Thomas Burns Scully

Inviting a critic to your show is like inviting the Incredible Hulk to a house party. He could be fine, lovely, charming and intelligent, or he might break all of your things, set fire to your house and kill your pets. The interesting thing about it is that, like the Hulk, I (the critic) don’t know which of those two guys I’m going to be when I come see a show. I certainly want to be nice, but if I’m going to give an honest critical opinion of something then I have to be open to let it effect me in whatever way it does. And sometimes that means I’m going to turn in to Mr. Green. I’m about to review ‘The Quare Land’, currently at the Irish Rep as part of the 1st Irish Festival. I’m probably not going to Hulk out, but I’m definitely going to say some things that reflect badly on the show and this opening paragraph… well, I suppose I’m using it to set an apologist tone for the piece. I get the feeling that over the next few hundred words I’m going to say some unflattering things and then apologize for some of them. Perhaps because I just feel funny about ‘The Quare Land’… I can appreciate why it’s technically a good play. But I largely didn’t enjoy it.

This John McManus work, directed by Ciaran O’Reilly, tells the story of Hugh Pugh, an old man in a bath tub. He’s a farmer who wants little, does little and doesn’t bathe often. He lives on a broken down farm in a broken down field with a broken down dog. He’s not sad or put upon, he just seems content to have his life be what it is. At the start of the play he’s having his first bathe in forty years, drinking a Guinness and listening to rock n’ roll. Suddenly, a car pulls up to his house, and a slick, but put upon, hotel owner called Rob gives Hugh news that will change his life. And then Hugh proceeds to twist his arm for all he’s worth.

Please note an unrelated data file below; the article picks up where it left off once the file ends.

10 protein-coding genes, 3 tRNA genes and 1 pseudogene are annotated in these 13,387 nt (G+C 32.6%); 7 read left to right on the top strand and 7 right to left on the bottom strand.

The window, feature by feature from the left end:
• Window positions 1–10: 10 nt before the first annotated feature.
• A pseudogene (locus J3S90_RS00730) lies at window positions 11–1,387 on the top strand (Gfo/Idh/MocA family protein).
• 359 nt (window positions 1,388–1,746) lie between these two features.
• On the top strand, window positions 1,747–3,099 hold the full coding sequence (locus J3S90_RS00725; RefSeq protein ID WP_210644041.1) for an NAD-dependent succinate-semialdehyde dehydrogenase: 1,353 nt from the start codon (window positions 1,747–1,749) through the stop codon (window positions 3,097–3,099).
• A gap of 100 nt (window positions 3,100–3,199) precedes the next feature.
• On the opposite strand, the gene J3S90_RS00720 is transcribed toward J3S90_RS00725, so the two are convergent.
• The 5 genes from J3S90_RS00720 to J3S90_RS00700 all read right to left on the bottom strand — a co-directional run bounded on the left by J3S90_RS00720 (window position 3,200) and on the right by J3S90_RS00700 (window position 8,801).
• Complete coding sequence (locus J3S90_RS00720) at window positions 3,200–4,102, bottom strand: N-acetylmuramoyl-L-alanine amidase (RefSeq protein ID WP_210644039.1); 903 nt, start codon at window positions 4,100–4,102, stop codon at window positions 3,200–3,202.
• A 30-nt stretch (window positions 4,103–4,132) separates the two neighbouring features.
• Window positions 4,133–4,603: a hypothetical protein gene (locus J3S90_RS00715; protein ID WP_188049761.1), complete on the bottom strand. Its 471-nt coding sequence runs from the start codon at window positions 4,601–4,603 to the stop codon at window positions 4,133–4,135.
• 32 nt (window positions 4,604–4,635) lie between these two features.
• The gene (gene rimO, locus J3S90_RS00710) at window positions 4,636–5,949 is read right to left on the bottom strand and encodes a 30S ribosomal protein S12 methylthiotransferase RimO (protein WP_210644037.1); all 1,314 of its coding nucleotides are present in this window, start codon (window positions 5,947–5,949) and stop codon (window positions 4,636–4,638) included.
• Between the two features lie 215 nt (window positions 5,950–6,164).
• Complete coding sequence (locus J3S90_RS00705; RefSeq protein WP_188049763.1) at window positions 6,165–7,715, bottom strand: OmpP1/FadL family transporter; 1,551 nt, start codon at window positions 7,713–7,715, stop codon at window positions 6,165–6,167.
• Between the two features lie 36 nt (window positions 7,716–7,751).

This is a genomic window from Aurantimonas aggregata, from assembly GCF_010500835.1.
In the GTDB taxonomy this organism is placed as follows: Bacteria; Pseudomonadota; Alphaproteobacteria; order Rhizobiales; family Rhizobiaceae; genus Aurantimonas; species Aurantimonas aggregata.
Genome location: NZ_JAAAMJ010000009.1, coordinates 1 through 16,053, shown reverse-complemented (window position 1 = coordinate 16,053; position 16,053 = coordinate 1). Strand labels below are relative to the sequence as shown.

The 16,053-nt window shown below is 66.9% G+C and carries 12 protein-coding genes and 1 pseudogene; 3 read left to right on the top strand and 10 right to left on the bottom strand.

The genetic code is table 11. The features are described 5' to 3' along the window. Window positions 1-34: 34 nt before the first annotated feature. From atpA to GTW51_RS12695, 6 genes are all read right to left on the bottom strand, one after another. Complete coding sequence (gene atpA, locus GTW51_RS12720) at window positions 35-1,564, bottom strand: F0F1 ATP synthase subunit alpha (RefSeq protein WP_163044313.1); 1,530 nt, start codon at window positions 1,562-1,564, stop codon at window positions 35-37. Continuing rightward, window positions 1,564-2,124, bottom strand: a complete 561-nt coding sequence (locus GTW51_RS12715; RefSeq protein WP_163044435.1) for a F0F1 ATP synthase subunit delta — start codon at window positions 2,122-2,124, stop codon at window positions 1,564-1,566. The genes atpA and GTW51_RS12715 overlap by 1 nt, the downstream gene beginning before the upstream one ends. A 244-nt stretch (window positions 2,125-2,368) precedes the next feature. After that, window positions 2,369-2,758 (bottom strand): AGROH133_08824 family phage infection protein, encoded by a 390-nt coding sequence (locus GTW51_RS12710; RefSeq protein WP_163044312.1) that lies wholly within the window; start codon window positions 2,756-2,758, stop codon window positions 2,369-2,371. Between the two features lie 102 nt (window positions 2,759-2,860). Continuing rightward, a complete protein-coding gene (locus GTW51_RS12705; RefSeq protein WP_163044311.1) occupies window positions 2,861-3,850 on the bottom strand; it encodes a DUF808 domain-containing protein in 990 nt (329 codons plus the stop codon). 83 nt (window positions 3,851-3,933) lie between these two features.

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I’ll get the good out of the way first. The play is slickly written, the characters lovingly fleshed out with layers and layers of idiosyncrasy and good old-fashioned bile. This comes about as a result of the alchemy between McManus’ writing and the performances of Rufus Collins (Rob) and Peter Maloney (Hugh). An exceptional level of acting skill is on display here, the two of them inhabit this quagmire-like world and seem to devolve further and further in to their characters with every filthy revelation. Maloney is the ghost of Steptoe and Collins the epitome of corporate-abused masculinity. McManus’ dialogue is so characterful it seems to smell, and occasionally throws out zingers worthy of Groucho Marx (“Have a baby? She can’t even drive!”). Charlie Corcoran’s set design is also sublime, an attic set, too small for its actors, tapering back in false perspective like something out of ‘The Cabinet of Dr. Caligari’. On paper, I should love this play, instead, I’m indifferent. So where the hell am I getting off?

I think my problem stems from something very simple. Something I’ve heard my mother say about a few of my favorite TV characters and I’ve found perplexing, but now I think I understand. I didn’t like either of the characters. It may seem petty of me, and perhaps it is, but I just didn’t like them. At no point did I ever feel like I should like or care about Hugh. Amusing as he was, I was never rooting for him. And when Rob is fleshed out later in the play with moments of humanity, empathizing with Hugh entered in to the realms of impossibility. You could make the argument that you're not meant to like him, and that would be, to a certain extent, valid. But, as someone once told me, if you find yourself, as an audience member thinking “I don’t care what happens next,” then the drama is dead. And with no reason to care about either character I lost interest, and the humor’s luster faded with the lack of humanity in the play. It’s unusual, normally I love a good anti-hero. Alex DeLarge is one of my favorite characters. The moral scum of the Earth, but you care about what happens to him. Hugh Pugh, at best morally ambivalent, at worst a psychotically manipulatory liar… I could see the fate the play had in store for him a good fifteen minutes before the end of the play. And I didn’t care.